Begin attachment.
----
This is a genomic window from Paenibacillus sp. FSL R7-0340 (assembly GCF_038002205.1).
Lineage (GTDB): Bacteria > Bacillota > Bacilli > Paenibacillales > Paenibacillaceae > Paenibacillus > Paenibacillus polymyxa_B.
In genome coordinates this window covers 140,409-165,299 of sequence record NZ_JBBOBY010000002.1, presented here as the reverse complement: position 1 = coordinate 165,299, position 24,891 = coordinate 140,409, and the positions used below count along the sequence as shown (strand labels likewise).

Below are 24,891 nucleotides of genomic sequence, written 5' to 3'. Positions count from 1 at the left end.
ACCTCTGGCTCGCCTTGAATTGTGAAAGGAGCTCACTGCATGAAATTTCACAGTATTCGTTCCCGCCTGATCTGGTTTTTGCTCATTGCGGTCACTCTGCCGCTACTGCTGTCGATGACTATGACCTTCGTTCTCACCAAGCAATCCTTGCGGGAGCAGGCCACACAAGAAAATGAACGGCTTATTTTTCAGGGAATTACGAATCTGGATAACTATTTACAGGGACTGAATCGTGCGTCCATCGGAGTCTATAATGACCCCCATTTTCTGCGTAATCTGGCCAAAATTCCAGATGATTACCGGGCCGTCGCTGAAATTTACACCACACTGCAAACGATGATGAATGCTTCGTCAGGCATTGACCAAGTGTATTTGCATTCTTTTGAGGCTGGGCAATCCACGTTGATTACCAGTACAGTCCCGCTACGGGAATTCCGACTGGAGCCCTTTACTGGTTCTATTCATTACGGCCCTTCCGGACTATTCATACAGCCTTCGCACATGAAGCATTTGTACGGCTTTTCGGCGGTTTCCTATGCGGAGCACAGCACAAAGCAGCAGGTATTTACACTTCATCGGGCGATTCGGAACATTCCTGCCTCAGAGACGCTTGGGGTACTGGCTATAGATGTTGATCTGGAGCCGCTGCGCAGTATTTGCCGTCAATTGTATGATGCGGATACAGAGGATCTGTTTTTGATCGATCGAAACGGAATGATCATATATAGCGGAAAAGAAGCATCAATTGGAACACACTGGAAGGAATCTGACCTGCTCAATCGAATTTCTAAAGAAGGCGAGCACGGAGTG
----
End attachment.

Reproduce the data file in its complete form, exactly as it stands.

This is a genomic window from Paenibacillus sp. FSL R7-0340 (assembly GCF_038002205.1).
Lineage (GTDB): Bacteria > Bacillota > Bacilli > Paenibacillales > Paenibacillaceae > Paenibacillus > Paenibacillus polymyxa_B.
In genome coordinates this window covers 140,409-165,299 of sequence record NZ_JBBOBY010000002.1, presented here as the reverse complement: position 1 = coordinate 165,299, position 24,891 = coordinate 140,409, and the positions used below count along the sequence as shown (strand labels likewise).

Below are 24,891 nucleotides of genomic sequence, written 5' to 3'. Positions count from 1 at the left end.
ACCTCTGGCTCGCCTTGAATTGTGAAAGGAGCTCACTGCATGAAATTTCACAGTATTCGTTCCCGCCTGATCTGGTTTTTGCTCATTGCGGTCACTCTGCCGCTACTGCTGTCGATGACTATGACCTTCGTTCTCACCAAGCAATCCTTGCGGGAGCAGGCCACACAAGAAAATGAACGGCTTATTTTTCAGGGAATTACGAATCTGGATAACTATTTACAGGGACTGAATCGTGCGTCCATCGGAGTCTATAATGACCCCCATTTTCTGCGTAATCTGGCCAAAATTCCAGATGATTACCGGGCCGTCGCTGAAATTTACACCACACTGCAAACGATGATGAATGCTTCGTCAGGCATTGACCAAGTGTATTTGCATTCTTTTGAGGCTGGGCAATCCACGTTGATTACCAGTACAGTCCCGCTACGGGAATTCCGACTGGAGCCCTTTACTGGTTCTATTCATTACGGCCCTTCCGGACTATTCATACAGCCTTCGCACATGAAGCATTTGTACGGCTTTTCGGCGGTTTCCTATGCGGAGCACAGCACAAAGCAGCAGGTATTTACACTTCATCGGGCGATTCGGAACATTCCTGCCTCAGAGACGCTTGGGGTACTGGCTATAGATGTTGATCTGGAGCCGCTGCGCAGTATTTGCCGTCAATTGTATGATGCGGATACAGAGGATCTGTTTTTGATCGATCGAAACGGAATGATCATATATAGCGGAAAAGAAGCATCAATTGGAACACACTGGAAGGAATCTGACCTGCTCAATCGAATTTCTAAAGAAGGCGAGCACGGAGTG